UK Government To Ban Sale Of Plastic Straws, Stirrers, And Cotton Buds From Next Year

People with a disability or a medical need for plastic will be able to get them upon request, according to reports
Turtle and straw
Plastic straws can affect marine life (Photo: Adobe. Do not use without permission)

The UK Government has confirmed that the sale and use of plastic straws and drink stirrers, and cotton buds will be banned from April 2020.

It is hoped the ban will significantly reduce the environmental impact of these single-use items, which often end up in waterways, harming marine life.

The announcement follows a Government consultation, in which more than 80 percent of respondents said they supported a ban on the distribution and sale of plastic straws, and 90 percent wanted a ban on drink stirrers and cotton buds.

'Urgent action'

"Urgent and decisive action is needed to tackle plastic pollution," Environment Secretary, Michael Gove, said. "These items are often used for just a few minutes, but take hundreds of years to break down.

"So today I am taking action to turn the tide on plastic pollution, and ensure we leave our environment in a better state for future generations."

Plastic straws
Straws will be available on request for those who need them

'Part of the problem'

Producers need to be aware of all the plastic products that can cause problems, said Emma Priestland, Campaigner at Friends of the Earth.

"These three items are just a fraction of the single-use nasties that are used for a tiny amount of time before polluting the environment for centuries to come," she added.

"Ultimately, we need producers to take responsibility for the plastic pollution caused by all their products, whether it's bags, balloons, packets, containers or otherwise. That's why we're campaigning for legislation to cut back on pointless plastic across the board."

Available on request

Straws will still be available upon request for those with a disability, or medical need for them. Registered pharmacies will be able to sell plastic straws. Consumers can request them in eateries, who will not be allowed to display plastic straws or provide them automatically.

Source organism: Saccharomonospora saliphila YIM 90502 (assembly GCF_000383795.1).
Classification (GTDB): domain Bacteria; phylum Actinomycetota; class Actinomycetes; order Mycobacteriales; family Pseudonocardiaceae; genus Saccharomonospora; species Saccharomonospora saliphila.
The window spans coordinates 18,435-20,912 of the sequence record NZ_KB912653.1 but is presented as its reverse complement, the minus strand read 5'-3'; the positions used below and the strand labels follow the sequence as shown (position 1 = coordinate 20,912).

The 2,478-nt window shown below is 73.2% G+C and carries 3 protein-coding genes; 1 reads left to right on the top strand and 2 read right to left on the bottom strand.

Some campaigners welcomed the news that those who need straws will be able to obtain them, with Lauren West, Trailblazers Manager at Muscular Dystrophy UK, saying: "We're pleased the Government has recognized this in its proposals put forward today.

"We would encourage Defra to continue consulting disabled people and groups like Trailblazers to ensure we are not disadvantaged or targeted and stigmatized for using single-use plastics."

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Disclaimer: The opinions expressed in this article are prepared in the author's capacity and do not necessarily reflect the views and opinions of Plant Based News itself. 

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Maria is the Editor of Plant Based News. A former magazine editor, newspaper reporter, and features writer, her work has been published by The Guardian, The Huffington Post, and various regional newspapers. She was previously the editor of Vegan Life magazine and Vegan Trade Journal. She has interviewed a huge range of people, from Prime Ministers to authors, activists, pop stars and actors, and enjoys the varied range of topics writing for PBN allows her to tackle. You can follow her on Twitter @MariaChiorando and Instagram @mariachiorando.

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